How soon you get stuck into H&S will depend on the structure of your school and whether you have a premises team already in place, or whether the norm is that the SBM keeps on top of it all and delegates actions. The important thing is to establish this as early as possible.
Who to keep in the loop?
As with everything, you need to keep others in the loop on H&S issues, especially those who aren’t involved with it on a day-to-day basis. There are a number of ways you can do this, including:
- having an H&S induction with all new members of staff
- including important H&S points in the visitor’s information sheet
- making use of staff briefings and INSET days to keep staff up to date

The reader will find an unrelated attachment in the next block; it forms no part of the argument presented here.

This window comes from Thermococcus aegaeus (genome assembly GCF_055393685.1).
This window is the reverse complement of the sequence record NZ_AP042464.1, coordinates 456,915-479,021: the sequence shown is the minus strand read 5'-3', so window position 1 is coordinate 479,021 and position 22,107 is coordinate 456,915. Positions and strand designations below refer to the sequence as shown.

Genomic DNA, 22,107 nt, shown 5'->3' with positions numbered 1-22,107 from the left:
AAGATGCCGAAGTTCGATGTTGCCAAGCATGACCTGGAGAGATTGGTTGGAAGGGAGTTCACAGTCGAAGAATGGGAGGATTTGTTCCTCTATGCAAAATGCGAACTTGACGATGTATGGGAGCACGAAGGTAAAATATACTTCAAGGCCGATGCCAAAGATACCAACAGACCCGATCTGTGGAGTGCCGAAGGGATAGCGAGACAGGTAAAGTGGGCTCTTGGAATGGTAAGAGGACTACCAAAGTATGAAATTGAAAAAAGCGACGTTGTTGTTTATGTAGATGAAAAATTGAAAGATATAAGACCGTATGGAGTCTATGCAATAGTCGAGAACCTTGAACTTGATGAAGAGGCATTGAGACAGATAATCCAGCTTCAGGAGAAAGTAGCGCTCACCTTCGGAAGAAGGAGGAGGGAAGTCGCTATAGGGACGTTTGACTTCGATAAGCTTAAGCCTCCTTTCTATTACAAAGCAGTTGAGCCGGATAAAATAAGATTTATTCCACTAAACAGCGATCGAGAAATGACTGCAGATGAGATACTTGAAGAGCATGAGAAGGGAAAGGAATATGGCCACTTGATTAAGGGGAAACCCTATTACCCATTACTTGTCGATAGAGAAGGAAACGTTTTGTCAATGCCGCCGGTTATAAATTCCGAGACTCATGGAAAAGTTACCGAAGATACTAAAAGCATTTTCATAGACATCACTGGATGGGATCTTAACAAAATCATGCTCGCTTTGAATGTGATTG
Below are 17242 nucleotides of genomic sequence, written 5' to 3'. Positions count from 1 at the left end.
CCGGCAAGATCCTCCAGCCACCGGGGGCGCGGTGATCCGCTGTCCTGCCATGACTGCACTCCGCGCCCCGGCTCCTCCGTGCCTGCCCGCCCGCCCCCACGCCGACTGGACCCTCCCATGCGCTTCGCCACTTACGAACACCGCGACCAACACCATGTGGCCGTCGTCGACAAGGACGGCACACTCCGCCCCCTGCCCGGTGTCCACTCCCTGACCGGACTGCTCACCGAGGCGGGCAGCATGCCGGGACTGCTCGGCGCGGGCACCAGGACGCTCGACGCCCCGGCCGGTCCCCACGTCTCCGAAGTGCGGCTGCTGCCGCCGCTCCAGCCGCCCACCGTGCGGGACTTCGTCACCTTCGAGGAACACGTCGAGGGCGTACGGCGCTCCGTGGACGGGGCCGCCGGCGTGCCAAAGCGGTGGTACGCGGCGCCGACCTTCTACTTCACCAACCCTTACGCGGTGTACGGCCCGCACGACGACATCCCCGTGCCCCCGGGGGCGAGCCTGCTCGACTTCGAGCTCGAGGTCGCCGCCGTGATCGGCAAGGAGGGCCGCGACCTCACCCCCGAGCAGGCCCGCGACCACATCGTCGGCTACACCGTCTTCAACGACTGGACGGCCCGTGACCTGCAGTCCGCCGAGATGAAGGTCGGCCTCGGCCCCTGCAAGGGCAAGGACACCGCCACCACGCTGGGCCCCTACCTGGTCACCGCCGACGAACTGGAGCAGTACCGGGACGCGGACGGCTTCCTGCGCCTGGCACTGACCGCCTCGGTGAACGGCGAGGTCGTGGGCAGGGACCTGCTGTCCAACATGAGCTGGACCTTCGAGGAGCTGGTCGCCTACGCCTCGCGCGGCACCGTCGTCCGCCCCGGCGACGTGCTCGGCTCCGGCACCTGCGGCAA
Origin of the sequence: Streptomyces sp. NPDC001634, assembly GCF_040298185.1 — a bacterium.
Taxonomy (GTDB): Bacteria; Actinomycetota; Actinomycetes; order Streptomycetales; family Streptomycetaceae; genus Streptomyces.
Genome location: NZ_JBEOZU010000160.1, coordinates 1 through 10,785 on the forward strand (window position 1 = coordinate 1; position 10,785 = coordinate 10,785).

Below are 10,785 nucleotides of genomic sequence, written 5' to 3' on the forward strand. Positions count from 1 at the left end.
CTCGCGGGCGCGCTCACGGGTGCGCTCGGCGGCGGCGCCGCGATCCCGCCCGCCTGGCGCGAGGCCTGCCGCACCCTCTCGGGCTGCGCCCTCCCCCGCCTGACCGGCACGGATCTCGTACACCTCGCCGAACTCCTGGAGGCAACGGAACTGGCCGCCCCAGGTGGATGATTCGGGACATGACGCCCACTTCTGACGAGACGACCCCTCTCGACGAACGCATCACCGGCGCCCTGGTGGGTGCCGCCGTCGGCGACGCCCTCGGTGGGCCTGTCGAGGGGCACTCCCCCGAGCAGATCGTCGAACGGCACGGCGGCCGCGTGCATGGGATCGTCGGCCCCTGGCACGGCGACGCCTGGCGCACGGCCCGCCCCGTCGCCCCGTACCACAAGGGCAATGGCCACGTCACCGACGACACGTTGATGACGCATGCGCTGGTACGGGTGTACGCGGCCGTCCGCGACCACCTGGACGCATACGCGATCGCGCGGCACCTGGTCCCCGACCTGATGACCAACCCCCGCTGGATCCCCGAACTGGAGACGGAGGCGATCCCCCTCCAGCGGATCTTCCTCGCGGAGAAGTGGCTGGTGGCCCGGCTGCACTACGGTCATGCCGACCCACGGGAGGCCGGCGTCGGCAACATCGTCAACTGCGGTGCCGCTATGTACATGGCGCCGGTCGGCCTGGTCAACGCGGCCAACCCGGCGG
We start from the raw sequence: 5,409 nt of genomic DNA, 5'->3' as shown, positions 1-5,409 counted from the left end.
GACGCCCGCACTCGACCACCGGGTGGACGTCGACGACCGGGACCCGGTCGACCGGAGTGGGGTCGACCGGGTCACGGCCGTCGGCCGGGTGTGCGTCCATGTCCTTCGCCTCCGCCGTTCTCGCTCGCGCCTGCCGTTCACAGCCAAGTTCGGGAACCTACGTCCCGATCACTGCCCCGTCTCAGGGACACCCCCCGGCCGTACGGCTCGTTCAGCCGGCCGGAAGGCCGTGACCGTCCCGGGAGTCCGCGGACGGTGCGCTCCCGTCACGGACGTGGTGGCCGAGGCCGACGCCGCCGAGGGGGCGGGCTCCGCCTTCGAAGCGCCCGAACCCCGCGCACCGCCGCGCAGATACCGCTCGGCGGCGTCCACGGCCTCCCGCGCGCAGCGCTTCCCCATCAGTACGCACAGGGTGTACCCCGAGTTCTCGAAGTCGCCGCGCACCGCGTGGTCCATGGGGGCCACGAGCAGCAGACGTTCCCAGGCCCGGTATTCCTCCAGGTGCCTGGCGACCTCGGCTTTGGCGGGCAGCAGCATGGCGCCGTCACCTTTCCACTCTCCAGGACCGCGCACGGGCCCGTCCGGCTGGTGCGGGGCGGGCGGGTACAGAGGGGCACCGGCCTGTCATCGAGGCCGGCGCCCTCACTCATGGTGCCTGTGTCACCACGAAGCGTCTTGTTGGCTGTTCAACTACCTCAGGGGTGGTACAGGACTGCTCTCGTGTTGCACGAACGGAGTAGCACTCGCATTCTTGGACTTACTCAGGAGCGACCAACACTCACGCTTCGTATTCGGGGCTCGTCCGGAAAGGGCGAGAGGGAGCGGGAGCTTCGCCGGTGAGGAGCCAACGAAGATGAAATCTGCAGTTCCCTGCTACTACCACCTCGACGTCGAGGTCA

- asking teachers to complete classroom audits
- raising H&S issues at senior leadership team meetings
- providing copies of the minutes of premises team meetings to the headteacher
- providing a termly report to governors about H&S matters
- including the school council so that they can raise awareness among pupils.
These all allow me to be a champion for health and safety and ensure that the entire school community has an awareness of its importance.
Most SBMs seem to favour the financial side of the role, and when I first started I found the health and safety responsibilities quite scary and confusing. However, it’s important to get on top of it, and immensely satisfying when you are confident in the knowledge that your school is a safe environment for all.
Use the following item in the Toolkit to put the ideas in the article into practice:
About the author
Cheryl Campbell has been a school business manager in South London since 2015, following a career in local government. She has over 13 years' experience as a primary school governor and is currently Vice Chair of the London Plus Association of School Business Managers